02-13-2005, 04:15 AM
I'll try to describe this exercise as I haven't found a picture on the net, though I do have a copy at the office. If I need to, get me a fax number and I'll get it to you tomorrow.
Sit on a chair or table. Grasp the seat with the hand on the affected side. Keep your shoulder relaxed, maintain your grip and lean away from the shoulder. You should feel a distraction in the shoulder joint. If you pull so hard it's painful then you're pulling too hard. Do 10 reps, 4-5 times per day. If overhead work, pushups, etc is closing down the subacromial space then distracting the joint should help. Let me know.
02-13-2005, 09:10 AM
David, it sounds like you might have separated your shoulder. My tip off was when you said you separated your shoulder. Seriously this is often what happens when you take a fall or a hit like that. Picture the two bones that come together front and back at the point of your shoulder (AC joint). When you are doing a pushup or dip, the AC joint rests right on top of your upper arm bone. The pressure tends to separate the joint. I'd definitely have this looked at and I'd definitely stop doing dips and pushups until you can do them pain free.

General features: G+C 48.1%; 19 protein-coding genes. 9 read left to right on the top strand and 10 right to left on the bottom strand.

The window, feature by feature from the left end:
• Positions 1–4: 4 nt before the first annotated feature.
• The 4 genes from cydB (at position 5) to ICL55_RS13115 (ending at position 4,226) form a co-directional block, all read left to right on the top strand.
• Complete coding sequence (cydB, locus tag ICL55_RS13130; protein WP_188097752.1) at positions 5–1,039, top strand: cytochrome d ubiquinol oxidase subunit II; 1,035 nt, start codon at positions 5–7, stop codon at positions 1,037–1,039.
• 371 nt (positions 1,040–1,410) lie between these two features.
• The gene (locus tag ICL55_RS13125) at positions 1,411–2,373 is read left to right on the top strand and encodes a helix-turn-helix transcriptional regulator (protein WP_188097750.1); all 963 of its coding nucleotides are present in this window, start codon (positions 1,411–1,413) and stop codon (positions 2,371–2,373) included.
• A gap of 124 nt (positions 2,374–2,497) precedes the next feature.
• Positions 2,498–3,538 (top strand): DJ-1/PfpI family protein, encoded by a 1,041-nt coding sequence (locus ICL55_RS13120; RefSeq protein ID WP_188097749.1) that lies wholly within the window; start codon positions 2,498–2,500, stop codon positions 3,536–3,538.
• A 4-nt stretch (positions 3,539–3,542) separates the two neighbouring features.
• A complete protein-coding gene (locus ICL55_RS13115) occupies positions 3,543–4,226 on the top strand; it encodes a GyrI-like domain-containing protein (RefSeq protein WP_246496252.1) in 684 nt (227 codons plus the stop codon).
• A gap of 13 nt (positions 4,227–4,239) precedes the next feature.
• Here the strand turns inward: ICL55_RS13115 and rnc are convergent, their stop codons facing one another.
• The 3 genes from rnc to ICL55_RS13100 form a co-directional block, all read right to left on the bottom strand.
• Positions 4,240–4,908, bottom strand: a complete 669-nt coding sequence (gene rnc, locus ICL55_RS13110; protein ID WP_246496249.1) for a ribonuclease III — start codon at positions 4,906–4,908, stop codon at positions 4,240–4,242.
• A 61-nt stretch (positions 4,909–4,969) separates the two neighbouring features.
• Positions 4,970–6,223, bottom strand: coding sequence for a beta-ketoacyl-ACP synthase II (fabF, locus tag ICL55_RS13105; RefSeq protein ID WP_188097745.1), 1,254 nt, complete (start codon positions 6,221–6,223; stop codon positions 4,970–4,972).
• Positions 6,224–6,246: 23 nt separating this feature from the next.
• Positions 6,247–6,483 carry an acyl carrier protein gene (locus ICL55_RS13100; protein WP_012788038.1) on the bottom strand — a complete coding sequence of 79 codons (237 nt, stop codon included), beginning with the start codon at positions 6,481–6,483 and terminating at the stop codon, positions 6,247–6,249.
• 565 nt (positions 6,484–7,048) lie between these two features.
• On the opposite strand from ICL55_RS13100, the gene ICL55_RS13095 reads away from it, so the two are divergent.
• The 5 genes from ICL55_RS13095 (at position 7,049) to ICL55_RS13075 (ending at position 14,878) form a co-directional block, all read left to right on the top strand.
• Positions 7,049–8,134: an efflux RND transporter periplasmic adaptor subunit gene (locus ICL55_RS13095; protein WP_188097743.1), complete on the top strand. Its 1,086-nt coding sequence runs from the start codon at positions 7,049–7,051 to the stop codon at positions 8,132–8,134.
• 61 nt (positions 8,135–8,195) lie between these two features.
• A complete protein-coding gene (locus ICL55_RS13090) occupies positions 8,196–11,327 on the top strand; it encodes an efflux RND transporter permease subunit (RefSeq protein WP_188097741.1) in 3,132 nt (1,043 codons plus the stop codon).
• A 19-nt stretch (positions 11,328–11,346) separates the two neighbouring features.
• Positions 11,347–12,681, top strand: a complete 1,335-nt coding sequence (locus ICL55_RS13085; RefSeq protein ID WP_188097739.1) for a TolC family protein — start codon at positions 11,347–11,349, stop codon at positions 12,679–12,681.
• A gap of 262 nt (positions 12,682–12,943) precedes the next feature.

02-13-2005, 12:18 PM
I think Brian and James nailed this one. AC injuries really make it hard to do a dip or pushup. AC separations can be graded from 1-3. The more serious ones need a special taping job to stabilize the damaged ligaments (ortho or PT would be the best bet). I see James is a PT. Maybe he can write more about this.